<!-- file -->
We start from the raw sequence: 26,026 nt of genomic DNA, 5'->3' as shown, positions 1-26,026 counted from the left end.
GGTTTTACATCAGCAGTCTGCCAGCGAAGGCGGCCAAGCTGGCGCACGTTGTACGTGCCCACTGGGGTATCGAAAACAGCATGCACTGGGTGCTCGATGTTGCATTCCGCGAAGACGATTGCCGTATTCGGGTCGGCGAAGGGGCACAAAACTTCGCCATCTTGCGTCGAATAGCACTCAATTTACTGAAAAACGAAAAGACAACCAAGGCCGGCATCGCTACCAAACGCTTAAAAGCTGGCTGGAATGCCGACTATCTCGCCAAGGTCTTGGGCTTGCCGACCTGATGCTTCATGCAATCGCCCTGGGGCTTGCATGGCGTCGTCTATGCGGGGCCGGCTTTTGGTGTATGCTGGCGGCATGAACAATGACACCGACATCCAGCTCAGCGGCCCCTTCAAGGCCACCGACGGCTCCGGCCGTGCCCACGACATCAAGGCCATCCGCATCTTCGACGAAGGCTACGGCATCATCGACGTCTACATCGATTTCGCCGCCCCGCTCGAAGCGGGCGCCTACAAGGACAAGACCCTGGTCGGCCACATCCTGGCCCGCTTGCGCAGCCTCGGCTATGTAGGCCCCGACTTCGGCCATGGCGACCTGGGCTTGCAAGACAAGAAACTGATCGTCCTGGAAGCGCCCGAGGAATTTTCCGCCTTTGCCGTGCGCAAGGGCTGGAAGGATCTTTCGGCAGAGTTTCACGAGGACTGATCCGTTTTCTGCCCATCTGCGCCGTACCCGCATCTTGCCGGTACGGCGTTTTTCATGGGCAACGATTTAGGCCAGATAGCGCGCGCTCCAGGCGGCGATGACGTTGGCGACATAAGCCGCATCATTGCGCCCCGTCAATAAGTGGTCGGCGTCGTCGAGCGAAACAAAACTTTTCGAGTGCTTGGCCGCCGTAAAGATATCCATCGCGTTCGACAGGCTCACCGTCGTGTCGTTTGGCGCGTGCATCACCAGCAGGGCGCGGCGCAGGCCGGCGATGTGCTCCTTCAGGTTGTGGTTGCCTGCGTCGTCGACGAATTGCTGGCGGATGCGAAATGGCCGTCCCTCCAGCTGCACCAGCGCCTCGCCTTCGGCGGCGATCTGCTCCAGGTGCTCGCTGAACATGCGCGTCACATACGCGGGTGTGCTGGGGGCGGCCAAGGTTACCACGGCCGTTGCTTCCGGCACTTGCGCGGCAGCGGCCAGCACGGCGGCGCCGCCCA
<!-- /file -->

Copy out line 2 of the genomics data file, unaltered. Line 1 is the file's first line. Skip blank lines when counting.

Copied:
GGTTTTACATCAGCAGTCTGCCAGCGAAGGCGGCCAAGCTGGCGCACGTTGTACGTGCCCACTGGGGTATCGAAAACAGCATGCACTGGGTGCTCGATGTTGCATTCCGCGAAGACGATTGCCGTATTCGGGTCGGCGAAGGGGCACAAAACTTCGCCATCTTGCGTCGAATAGCACTCAATTTACTGAAAAACGAAAAGACAACCAAGGCCGGCATCGCTACCAAACGCTTAAAAGCTGGCTGGAATGCCGACTATCTCGCCAAGGTCTTGGGCTTGCCGACCTGATGCTTCATGCAATCGCCCTGGGGCTTGCATGGCGTCGTCTATGCGGGGCCGGCTTTTGGTGTATGCTGGCGGCATGAACAATGACACCGACATCCAGCTCAGCGGCCCCTTCAAGGCCACCGACGGCTCCGGCCGTGCCCACGACATCAAGGCCATCCGCATCTTCGACGAAGGCTACGGCATCATCGACGTCTACATCGATTTCGCCGCCCCGCTCGAAGCGGGCGCCTACAAGGACAAGACCCTGGTCGGCCACATCCTGGCCCGCTTGCGCAGCCTCGGCTATGTAGGCCCCGACTTCGGCCATGGCGACCTGGGCTTGCAAGACAAGAAACTGATCGTCCTGGAAGCGCCCGAGGAATTTTCCGCCTTTGCCGTGCGCAAGGGCTGGAAGGATCTTTCGGCAGAGTTTCACGAGGACTGATCCGTTTTCTGCCCATCTGCGCCGTACCCGCATCTTGCCGGTACGGCGTTTTTCATGGGCAACGATTTAGGCCAGATAGCGCGCGCTCCAGGCGGCGATGACGTTGGCGACATAAGCCGCATCATTGCGCCCCGTCAATAAGTGGTCGGCGTCGTCGAGCGAAACAAAACTTTTCGAGTGCTTGGCCGCCGTAAAGATATCCATCGCGTTCGACAGGCTCACCGTCGTGTCGTTTGGCGCGTGCATCACCAGCAGGGCGCGGCGCAGGCCGGCGATGTGCTCCTTCAGGTTGTGGTTGCCTGCGTCGTCGACGAATTGCTGGCGGATGCGAAATGGCCGTCCCTCCAGCTGCACCAGCGCCTCGCCTTCGGCGGCGATCTGCTCCAGGTGCTCGCTGAACATGCGCGTCACATACGCGGGTGTGCTGGGGGCGGCCAAGGTTACCACGGCCGTTGCTTCCGGCACTTGCGCGGCAGCGGCCAGCACGGCGGCGCCGCCCA